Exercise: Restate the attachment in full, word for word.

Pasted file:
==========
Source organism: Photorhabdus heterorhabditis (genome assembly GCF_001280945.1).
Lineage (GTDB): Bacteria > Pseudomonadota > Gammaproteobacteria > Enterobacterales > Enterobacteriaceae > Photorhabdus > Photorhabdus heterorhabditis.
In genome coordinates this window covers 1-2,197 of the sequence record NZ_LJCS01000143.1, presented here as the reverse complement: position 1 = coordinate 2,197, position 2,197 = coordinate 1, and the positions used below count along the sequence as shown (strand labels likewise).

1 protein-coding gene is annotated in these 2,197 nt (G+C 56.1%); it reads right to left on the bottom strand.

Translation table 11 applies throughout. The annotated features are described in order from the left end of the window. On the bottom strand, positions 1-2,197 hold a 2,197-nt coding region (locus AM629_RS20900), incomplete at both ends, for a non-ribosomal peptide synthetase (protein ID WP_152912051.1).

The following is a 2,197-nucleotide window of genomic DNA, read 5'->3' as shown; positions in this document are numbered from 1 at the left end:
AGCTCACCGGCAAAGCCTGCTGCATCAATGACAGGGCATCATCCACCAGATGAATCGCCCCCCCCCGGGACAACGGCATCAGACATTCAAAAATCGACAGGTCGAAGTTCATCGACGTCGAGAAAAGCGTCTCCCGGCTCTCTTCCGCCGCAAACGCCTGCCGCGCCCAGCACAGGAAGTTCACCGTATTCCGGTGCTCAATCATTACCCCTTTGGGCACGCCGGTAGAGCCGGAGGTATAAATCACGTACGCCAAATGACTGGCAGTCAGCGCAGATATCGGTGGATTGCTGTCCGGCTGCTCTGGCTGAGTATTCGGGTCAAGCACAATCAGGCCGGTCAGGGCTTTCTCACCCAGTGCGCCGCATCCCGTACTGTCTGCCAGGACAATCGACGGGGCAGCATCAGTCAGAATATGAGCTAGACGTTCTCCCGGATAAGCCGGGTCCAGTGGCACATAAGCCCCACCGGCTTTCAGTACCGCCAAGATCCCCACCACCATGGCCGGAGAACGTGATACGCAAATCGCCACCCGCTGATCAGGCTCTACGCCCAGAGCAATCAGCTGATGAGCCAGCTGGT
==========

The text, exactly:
Source organism: Photorhabdus heterorhabditis (genome assembly GCF_001280945.1).
Lineage (GTDB): Bacteria > Pseudomonadota > Gammaproteobacteria > Enterobacterales > Enterobacteriaceae > Photorhabdus > Photorhabdus heterorhabditis.
In genome coordinates this window covers 1-2,197 of the sequence record NZ_LJCS01000143.1, presented here as the reverse complement: position 1 = coordinate 2,197, position 2,197 = coordinate 1, and the positions used below count along the sequence as shown (strand labels likewise).

1 protein-coding gene is annotated in these 2,197 nt (G+C 56.1%); it reads right to left on the bottom strand.

Translation table 11 applies throughout. The annotated features are described in order from the left end of the window. On the bottom strand, positions 1-2,197 hold a 2,197-nt coding region (locus AM629_RS20900), incomplete at both ends, for a non-ribosomal peptide synthetase (protein ID WP_152912051.1).

The following is a 2,197-nucleotide window of genomic DNA, read 5'->3' as shown; positions in this document are numbered from 1 at the left end:
AGCTCACCGGCAAAGCCTGCTGCATCAATGACAGGGCATCATCCACCAGATGAATCGCCCCCCCCCGGGACAACGGCATCAGACATTCAAAAATCGACAGGTCGAAGTTCATCGACGTCGAGAAAAGCGTCTCCCGGCTCTCTTCCGCCGCAAACGCCTGCCGCGCCCAGCACAGGAAGTTCACCGTATTCCGGTGCTCAATCATTACCCCTTTGGGCACGCCGGTAGAGCCGGAGGTATAAATCACGTACGCCAAATGACTGGCAGTCAGCGCAGATATCGGTGGATTGCTGTCCGGCTGCTCTGGCTGAGTATTCGGGTCAAGCACAATCAGGCCGGTCAGGGCTTTCTCACCCAGTGCGCCGCATCCCGTACTGTCTGCCAGGACAATCGACGGGGCAGCATCAGTCAGAATATGAGCTAGACGTTCTCCCGGATAAGCCGGGTCCAGTGGCACATAAGCCCCACCGGCTTTCAGTACCGCCAAGATCCCCACCACCATGGCCGGAGAACGTGATACGCAAATCGCCACCCGCTGATCAGGCTCTACGCCCAGAGCAATCAGCTGATGAGCCAGCTGGT